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124 One hospital team, three sites
  1. Katherine Frew,
  2. Leonie Armstrong,
  3. Carole Duff,
  4. Louise Whitfield,
  5. Hannah Hall,
  6. Patricia Robson,
  7. Jennifer Samuelson,
  8. Kay Wood,
  9. Gillian Watson,
  10. Joanna Whitchurch,
  11. Anna Office,
  12. Abbie Easton,
  13. Jeanette Doran,
  14. Emma McDougall and
  15. Hannah Gunn
  1. Northumbria Healthcare NHS Foundation Trust, Marie Curie


Background Northumbria Healthcare NHS FT specialist palliative care hospital liaison service (HLT) is a unified team working across three acute hospital sites with one Specialist Emergency Care Hospital (NSECH). Patients are admitted to specialty wards in NSECH for urgent assessment and treatment. If their condition is stable but requires them to stay in hospital for longer than 48 hours they are transferred to one of the other two ‘base’ hospitals (WGH or NTGH) for ongoing medical, and palliative, care.

Methods Data were collected using a standardised database across the three sites. Age, diagnosis, Australian modified Karnofsky Performance Scale (AKPS), phase of illness, and duration of episode of care (time from referral to discharge/death or transfer) were analysed for three sites between August 2018 August 2019.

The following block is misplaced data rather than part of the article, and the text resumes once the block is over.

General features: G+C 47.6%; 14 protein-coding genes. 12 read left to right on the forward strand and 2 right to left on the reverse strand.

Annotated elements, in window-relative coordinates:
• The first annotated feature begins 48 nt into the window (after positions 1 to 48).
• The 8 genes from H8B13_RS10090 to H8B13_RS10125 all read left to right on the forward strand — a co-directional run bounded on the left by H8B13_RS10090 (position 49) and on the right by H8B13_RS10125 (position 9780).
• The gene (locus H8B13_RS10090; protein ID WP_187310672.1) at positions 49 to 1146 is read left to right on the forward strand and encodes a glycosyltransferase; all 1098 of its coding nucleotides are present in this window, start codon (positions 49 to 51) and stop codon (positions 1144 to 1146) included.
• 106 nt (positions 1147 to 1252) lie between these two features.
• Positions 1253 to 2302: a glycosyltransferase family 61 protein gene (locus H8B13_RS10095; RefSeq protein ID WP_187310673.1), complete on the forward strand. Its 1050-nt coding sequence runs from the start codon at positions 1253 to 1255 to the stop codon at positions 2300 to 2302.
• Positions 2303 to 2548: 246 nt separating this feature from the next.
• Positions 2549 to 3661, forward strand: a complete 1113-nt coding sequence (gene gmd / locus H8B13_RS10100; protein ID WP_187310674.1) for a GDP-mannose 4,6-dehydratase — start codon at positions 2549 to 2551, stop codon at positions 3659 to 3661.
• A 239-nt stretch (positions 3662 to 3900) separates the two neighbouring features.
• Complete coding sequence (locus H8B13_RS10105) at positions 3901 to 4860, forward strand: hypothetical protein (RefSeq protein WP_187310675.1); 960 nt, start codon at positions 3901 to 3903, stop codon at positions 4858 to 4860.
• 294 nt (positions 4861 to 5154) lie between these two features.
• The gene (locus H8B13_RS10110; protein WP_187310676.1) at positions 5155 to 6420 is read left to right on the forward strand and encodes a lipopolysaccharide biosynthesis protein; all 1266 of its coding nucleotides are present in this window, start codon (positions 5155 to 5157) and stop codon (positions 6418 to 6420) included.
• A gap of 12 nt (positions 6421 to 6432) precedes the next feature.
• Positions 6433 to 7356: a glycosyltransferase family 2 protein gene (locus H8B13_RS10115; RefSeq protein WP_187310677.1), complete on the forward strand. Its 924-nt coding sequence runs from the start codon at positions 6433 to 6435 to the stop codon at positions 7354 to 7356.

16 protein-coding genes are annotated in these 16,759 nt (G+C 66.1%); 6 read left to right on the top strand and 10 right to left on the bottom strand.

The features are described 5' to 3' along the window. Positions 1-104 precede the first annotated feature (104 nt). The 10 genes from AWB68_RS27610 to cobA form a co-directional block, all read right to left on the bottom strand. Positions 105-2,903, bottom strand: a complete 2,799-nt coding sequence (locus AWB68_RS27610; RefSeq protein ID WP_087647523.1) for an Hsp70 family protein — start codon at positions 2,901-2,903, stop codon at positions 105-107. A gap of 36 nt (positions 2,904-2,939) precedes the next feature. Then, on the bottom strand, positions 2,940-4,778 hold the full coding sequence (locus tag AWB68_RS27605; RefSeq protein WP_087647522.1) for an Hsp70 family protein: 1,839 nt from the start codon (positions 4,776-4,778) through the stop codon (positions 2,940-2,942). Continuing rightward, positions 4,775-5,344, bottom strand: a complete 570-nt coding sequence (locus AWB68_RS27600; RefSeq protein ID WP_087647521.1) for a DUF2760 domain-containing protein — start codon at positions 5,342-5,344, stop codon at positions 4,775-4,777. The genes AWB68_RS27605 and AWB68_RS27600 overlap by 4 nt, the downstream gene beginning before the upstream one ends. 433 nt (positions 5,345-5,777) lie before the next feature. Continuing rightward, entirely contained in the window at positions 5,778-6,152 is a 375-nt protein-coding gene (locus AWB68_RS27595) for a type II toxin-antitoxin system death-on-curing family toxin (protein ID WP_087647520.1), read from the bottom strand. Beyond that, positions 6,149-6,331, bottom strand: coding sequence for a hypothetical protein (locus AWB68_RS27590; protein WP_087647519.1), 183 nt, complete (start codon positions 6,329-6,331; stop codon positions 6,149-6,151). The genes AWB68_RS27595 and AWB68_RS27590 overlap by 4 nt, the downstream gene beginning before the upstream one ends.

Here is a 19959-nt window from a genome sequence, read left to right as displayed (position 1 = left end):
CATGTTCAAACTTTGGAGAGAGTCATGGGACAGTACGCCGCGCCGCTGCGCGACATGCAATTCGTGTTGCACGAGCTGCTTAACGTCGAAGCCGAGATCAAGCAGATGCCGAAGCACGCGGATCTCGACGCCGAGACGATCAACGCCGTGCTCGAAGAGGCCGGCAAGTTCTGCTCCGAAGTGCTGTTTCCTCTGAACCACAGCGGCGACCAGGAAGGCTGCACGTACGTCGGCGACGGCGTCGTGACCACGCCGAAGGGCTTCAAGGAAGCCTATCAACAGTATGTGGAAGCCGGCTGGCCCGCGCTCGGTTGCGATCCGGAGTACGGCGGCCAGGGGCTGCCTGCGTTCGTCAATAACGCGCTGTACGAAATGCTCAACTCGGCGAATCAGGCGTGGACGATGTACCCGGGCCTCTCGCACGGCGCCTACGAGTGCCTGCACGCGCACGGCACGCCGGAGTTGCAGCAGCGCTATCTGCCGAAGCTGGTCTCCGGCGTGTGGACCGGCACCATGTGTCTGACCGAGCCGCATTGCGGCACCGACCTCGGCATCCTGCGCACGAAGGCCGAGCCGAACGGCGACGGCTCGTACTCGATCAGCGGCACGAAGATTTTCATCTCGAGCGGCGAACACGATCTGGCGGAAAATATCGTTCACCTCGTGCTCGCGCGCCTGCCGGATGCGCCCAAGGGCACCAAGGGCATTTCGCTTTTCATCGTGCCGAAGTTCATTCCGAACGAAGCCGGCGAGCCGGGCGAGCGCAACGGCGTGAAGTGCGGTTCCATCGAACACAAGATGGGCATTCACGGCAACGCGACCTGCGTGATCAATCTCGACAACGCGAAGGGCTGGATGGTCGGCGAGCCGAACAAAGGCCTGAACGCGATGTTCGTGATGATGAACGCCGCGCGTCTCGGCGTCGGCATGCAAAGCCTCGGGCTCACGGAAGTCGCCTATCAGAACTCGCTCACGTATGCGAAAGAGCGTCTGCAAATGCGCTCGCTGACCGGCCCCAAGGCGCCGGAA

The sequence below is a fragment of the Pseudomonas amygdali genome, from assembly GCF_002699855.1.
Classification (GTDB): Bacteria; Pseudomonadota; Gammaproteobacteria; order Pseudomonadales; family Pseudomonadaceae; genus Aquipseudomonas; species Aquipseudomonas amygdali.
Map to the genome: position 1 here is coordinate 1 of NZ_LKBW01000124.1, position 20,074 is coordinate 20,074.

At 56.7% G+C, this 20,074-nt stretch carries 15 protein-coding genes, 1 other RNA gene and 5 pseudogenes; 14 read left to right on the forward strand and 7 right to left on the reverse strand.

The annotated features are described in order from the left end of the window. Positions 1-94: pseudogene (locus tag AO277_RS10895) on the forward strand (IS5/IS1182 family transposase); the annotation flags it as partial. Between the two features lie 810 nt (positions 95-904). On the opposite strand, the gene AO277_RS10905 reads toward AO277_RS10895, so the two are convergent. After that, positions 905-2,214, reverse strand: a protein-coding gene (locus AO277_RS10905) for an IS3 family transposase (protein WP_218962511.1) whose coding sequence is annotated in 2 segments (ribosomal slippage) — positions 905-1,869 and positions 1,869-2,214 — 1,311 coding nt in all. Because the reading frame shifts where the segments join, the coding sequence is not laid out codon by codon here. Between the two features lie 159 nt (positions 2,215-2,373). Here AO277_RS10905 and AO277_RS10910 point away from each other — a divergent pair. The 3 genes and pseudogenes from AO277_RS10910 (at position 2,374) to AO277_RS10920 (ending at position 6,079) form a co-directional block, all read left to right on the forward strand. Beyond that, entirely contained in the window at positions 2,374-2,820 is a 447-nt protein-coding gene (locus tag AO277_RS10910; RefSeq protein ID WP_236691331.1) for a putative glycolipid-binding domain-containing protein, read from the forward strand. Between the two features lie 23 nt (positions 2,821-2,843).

Results Data demonstrates that patients in NSECH were younger, more likely to have cancer (66%), and had a mean duration of episode of care of 1 day. In contrast, patients in the base hospitals were older, with 66% and 73% of patients, respectively, over 75: in NTGH 40% of patients were over 85 years old. These patients were more likely to have non-malignant disease (45% with non-malignant disease), and frailty was the primary diagnosis in 13%; frailty and dementia combined were the primary diagnoses in 18%. In spite of this, AKPS was similar across all three sites, with the majority of patients being 30% or less.

Discussion Acute services across the whole trust have been transformed since NSECH opened, and the HLT patient population across the three sites has radically changed. This is a responsive team which has adapted to patient need on the individual sites, and reconfigured in an iterative manner according to this need. Future palliative care services must be able to adapt and respond to the increasingly dynamic demands of the population.

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